Wednesday, June 18, 2014

5k: Simple Pleasures: 1973 MGB V6 Swap

The MGB was built by MG (Morris Garages) Cars in England back when the British Empire produced products for export other than loud mouthed food critics, loud mouthed automobile pundits, naked royals and eavesdropping newspapers.  The MGB survived with only minor cosmetic changes from 1962 through 1980 by being good at what it did. It was a good two seat roadster that offered great quality and driving experience for a product from the 1960s...which is why it went out of production in the 1980s.  Times changed and the MGB didn't...other than to become uglier, slower and less desireable.  Regardless the MGB still is a great platform on which to build your own version of the AC Cobra, but its small engine bay size makes it perfect for V6 conversions.   Find this 1973 MGB V6 currently bidding for $2,425 reserve-not-met with 8 days to go on ebay, probably located in Pennsylvania.  

The seller doesn't explicitly state where the car is located, but the moss on trees rules out any place west of the Mississippi; the PA rear plate is the only solid clue to its whereabouts.  Pennsylvania is a place that is extremely harsh on cars with salt laden winter roads, but a car that is properly undercoated and only driven during the dry season can avoid the tin worm.

The seller only includes one photo of the engine swap setup and very limited information -- only that it is a 2.8 liter Chevy V6 mated to a 5 speed manual gearbox.  It is probably something from an 80s Camaro and therefore rated in the 130 horsepower range, and the only part of the engine that is visible is an interesting air-cleaner and carb setup that uses the hood as top of the airbox. 

The seller mentions that he has spent some time fixing the inside of the MGB up with catalog parts and it looks like decent driver.  It may not win any awards at your local concours, but it looks like a nice car for a Sunday drive.

Find an engine swapped roadster with an even more vague ad?


  1. BRG with a nice interior and an engine that's only partly anemic, lovely. Great buy for the price. The v6 likely weighs about the same as the old 4 so any extra power, revs, or torque are very welcome. The lack of power steering and a brake servo means the drive is very connected. Suspension geometry leaves something to be desired with the stick axle out back, but they're plenty nimble. The coolest feature by far is that it's one of the few small cars that has room for big people. I'm 6'2" and 300 pounds, and I'm quite cozy in mine.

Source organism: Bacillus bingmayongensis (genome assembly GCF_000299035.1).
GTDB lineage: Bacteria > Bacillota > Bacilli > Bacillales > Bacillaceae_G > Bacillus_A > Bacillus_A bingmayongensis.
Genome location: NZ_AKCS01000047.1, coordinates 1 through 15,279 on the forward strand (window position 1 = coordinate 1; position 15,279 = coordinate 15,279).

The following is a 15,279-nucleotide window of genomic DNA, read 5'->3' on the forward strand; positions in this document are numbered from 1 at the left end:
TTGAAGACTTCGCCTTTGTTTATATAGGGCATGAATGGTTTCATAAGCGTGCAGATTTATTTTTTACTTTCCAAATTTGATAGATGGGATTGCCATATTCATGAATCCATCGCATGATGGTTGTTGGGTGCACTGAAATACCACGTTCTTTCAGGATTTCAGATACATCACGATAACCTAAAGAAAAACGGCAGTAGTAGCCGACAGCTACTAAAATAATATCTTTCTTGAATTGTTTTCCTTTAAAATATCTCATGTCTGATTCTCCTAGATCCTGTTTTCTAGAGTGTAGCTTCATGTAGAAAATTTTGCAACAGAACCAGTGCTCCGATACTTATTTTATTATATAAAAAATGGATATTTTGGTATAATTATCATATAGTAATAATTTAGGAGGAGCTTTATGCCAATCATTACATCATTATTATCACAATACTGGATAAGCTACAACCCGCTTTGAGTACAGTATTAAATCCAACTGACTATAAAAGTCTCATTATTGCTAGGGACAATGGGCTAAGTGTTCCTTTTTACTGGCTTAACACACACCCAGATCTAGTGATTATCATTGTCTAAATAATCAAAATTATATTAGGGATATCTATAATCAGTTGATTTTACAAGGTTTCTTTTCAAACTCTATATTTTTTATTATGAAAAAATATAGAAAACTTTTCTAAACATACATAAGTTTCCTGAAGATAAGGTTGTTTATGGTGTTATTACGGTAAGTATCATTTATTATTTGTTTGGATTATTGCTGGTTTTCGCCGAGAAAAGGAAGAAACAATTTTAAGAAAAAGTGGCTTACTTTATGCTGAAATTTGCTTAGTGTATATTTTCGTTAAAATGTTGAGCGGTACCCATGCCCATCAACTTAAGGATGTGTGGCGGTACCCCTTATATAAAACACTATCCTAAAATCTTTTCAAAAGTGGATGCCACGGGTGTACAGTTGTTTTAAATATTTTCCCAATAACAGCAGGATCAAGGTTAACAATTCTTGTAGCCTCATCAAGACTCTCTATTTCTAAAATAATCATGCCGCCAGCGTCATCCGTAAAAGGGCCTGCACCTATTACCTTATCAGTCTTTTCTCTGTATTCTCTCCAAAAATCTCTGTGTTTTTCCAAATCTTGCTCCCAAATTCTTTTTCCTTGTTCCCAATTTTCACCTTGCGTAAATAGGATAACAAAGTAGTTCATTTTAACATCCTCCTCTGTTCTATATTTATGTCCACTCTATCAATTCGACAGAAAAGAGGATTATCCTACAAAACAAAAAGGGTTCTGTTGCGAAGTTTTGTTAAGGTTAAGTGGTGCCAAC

Just make sure the SU fuel pump was replaced with a Carter or Holley, or literally any other brand of fuel pump. Hell, even a Lucas pump would be more reliable than the SU unit. I've known multiple MG owners to carry a spare, or even wire a backup fuel pump to a switch for when the primary pump failed.

    1. SlowBoy,
      Well said. I've always been a fan of the MGB but never had the opportunity to own one. Somehow an engine swap in one of these seems like less of a sin than doing it to an Alfa Spider...dunno why.
      EIC Vince

    2. Numbers aren't fun. Sensations are fun. Unless you're racing, a 50% increase in horsepower isn't worth getting rid of the high rpm music from an Alfa engine. Being lazily ferried along by a gob of torque from a pushrod v8 is nice, but having to thrash an italian 4 to redline just to keep up makes for a much more exciting drive. That sort of goes out the window if you build your v8 with a hot cam and high RPM capability, though.

      That's why my MG has a mildly ported Mazda 12a in it. It sucks to drive at low RPM. Bury the pedal at low RPM and the fat twin barrel side draft Mikuni gives up all intake velocity, giving you the disappointing gargle of a bogged engine. Crack the throttle above 3k RPM and you actually go somewhere. Above 5, and you get the sonorous blast reminiscent of a big 2 stroke. Above 7 and the scenery disappears with frightening immediacy in the mirrors. Above 9 and you better upshift and repeat, because you don't want to be around when the cops show up.

      MGs are great starters into classic cars, though. They're accessible, tossable and just maintenance intensive enough to teach you how to casually turn a wrench without breaking the bank. (Porsche and Lotus, I'm looking at you) The stock engine didn't have many merits when it was new, so swaps have been popular for a long time, and seem to command lower prices than unrestored originals.

  2. I happen to own a 72 B-GT with this set-up. Manual steering & brakes. It's got a nice burble at idle. I'm running the SU fuel pump with a Carter backup. Keeps up with traffic very well, but it's still a little gutless off the line. I'm running a 3:07 MGC ring & pinion. At 100km/h (62 mph), it's turning 1900 rpm. The 347 stroker I'm building for it will fix that. :) Happy Motoring

  3. Cheap fun, easy to work on and lots of parts around....Had most of the others and these are the ones I will keep.


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